Lolland has a fair bit of old manor houses. One of these manor houses is Pederstrup which has a long history dating back to at least 1340 when it was first mentioned. The current building is a fair bit younger than the original mention of the manor since it is build between 1813 and 1822.
The main reason for Pederstrup fame is the fact it used to be owned by Christian Ditlev count Reventlow who bought the manor in 1725. His son Christian Ditlev Reventlov was a prime minister of Denmark. He was a very progressive politician for his time and he manages to get many important reforms of Denmark approved by the king. This was important for the peasant who no longer had to live in serfdom and could move around freely within the borders of Denmark contrary to the former practice where they would have to live their entire life in the parish they were born.
Even though his political work meant Reventlov had to spend much of his time close to the king and his administration in Copenhagen he did spend as much time as possible at his beloved Pederstrup. After he retired from politics he spends the rest of his life at the manor.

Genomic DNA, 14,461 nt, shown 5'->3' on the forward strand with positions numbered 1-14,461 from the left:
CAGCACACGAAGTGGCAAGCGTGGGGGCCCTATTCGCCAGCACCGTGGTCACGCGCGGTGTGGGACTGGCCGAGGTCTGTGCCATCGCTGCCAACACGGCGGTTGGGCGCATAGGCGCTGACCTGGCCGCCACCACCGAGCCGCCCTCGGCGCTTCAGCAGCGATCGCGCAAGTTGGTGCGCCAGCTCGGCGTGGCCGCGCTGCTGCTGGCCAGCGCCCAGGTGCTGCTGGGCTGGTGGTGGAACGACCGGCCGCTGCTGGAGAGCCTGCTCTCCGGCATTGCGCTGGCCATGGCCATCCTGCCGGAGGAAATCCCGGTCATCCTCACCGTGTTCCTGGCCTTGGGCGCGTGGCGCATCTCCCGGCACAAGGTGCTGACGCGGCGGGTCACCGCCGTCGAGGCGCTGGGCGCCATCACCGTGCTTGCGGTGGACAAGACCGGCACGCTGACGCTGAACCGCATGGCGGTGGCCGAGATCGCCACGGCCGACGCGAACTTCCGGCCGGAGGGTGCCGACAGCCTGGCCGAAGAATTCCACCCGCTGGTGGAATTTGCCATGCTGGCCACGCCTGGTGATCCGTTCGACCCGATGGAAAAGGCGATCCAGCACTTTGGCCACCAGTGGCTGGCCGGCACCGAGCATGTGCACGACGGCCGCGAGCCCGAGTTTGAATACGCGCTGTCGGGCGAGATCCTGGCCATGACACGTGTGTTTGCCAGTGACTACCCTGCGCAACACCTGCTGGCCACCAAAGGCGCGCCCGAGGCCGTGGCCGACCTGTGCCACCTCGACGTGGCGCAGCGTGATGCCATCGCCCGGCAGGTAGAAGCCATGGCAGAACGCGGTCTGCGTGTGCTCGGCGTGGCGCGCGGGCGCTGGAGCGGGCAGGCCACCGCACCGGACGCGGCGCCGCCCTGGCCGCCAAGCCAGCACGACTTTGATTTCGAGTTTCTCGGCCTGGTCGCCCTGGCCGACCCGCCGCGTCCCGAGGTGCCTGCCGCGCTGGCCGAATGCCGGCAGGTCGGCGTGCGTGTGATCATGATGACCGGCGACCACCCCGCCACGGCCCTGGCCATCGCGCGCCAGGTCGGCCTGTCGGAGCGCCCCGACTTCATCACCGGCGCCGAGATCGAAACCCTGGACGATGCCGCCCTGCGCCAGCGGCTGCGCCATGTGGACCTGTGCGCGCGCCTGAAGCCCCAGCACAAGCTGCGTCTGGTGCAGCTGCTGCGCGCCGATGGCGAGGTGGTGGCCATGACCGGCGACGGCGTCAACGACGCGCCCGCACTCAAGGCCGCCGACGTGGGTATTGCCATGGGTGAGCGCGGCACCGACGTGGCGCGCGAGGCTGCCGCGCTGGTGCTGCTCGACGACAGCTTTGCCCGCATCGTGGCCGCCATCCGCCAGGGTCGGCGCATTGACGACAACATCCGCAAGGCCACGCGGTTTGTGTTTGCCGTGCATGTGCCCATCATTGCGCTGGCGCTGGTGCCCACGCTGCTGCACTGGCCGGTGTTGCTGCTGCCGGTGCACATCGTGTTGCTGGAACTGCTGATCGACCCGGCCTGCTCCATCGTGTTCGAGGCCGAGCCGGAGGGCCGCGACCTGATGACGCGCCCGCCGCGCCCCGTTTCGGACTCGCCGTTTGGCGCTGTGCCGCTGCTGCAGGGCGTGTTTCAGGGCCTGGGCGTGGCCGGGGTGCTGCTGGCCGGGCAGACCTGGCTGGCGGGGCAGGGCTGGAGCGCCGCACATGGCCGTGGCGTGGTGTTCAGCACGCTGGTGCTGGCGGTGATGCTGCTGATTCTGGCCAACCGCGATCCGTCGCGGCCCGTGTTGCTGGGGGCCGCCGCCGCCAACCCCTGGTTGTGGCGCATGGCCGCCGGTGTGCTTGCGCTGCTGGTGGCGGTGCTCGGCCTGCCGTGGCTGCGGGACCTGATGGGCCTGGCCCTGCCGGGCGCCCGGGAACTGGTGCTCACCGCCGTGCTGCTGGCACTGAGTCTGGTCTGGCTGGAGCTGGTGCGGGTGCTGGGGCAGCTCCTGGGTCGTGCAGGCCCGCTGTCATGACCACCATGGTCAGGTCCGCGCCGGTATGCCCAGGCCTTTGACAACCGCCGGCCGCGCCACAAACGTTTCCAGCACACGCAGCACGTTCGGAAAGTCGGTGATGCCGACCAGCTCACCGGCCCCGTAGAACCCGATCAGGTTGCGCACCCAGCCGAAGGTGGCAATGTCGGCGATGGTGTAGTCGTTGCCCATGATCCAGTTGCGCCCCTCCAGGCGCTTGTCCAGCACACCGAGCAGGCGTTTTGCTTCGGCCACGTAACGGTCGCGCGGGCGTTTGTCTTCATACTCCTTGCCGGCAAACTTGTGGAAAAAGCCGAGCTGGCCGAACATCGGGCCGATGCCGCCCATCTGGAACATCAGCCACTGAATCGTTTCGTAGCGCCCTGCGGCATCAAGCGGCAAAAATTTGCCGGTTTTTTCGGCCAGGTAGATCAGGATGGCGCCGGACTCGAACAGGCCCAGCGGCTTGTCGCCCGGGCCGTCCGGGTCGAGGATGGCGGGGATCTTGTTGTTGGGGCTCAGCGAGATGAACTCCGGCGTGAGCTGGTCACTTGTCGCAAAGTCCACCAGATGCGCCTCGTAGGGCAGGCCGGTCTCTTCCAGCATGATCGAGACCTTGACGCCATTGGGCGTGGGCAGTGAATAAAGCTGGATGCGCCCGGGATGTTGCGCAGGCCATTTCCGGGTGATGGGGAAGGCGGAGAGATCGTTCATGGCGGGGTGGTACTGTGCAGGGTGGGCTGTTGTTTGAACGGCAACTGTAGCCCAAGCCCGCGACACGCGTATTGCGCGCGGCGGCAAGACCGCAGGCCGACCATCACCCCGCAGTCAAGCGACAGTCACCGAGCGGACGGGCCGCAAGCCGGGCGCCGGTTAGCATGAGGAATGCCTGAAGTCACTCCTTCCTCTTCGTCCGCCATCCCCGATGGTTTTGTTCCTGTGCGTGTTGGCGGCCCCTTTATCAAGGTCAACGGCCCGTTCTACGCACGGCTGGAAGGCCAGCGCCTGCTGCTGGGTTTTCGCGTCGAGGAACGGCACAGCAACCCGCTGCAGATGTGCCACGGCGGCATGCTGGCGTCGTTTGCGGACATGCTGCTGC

Because of changes to the preferential rules by which the nobility could let their estate go to the next generation the family was finally forced to sell the manor in 1935. In 1938 the old manor was made into a museum to the family of Reventlov and particularly the old prime minister. Today you can visit the museum and the park of the museum which is one of the main attractions on the western part of Lolland. During our visit to the place the museum was temporarily shut so we could only walk around the park. There is free access to the park which is a large green area with many old trees – but not a lot of flowers.